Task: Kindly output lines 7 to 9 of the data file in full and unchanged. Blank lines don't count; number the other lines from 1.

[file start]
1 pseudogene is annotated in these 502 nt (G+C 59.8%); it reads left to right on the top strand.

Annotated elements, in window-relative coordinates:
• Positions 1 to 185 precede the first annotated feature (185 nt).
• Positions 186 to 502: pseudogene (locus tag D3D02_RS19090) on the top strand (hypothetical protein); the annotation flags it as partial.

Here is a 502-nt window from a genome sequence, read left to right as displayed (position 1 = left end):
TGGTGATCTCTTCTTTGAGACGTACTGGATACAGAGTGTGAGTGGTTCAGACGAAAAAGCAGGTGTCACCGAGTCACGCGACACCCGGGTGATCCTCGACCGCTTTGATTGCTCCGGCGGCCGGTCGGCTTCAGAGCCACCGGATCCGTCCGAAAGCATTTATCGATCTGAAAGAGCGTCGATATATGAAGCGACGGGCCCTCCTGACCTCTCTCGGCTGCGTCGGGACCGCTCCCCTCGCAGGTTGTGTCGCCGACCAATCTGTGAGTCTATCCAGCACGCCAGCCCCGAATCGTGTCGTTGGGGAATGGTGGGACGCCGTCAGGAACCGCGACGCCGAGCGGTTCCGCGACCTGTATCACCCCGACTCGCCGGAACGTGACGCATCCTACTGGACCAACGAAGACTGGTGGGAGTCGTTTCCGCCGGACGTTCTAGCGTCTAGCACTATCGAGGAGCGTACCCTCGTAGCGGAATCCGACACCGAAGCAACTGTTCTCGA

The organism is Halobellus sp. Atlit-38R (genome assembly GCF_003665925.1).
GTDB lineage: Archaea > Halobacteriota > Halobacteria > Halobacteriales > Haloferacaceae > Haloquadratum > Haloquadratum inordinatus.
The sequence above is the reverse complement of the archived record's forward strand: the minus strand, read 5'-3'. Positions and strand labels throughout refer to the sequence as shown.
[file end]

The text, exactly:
The organism is Halobellus sp. Atlit-38R (genome assembly GCF_003665925.1).
GTDB lineage: Archaea > Halobacteriota > Halobacteria > Halobacteriales > Haloferacaceae > Haloquadratum > Haloquadratum inordinatus.
The sequence above is the reverse complement of the archived record's forward strand: the minus strand, read 5'-3'. Positions and strand labels throughout refer to the sequence as shown.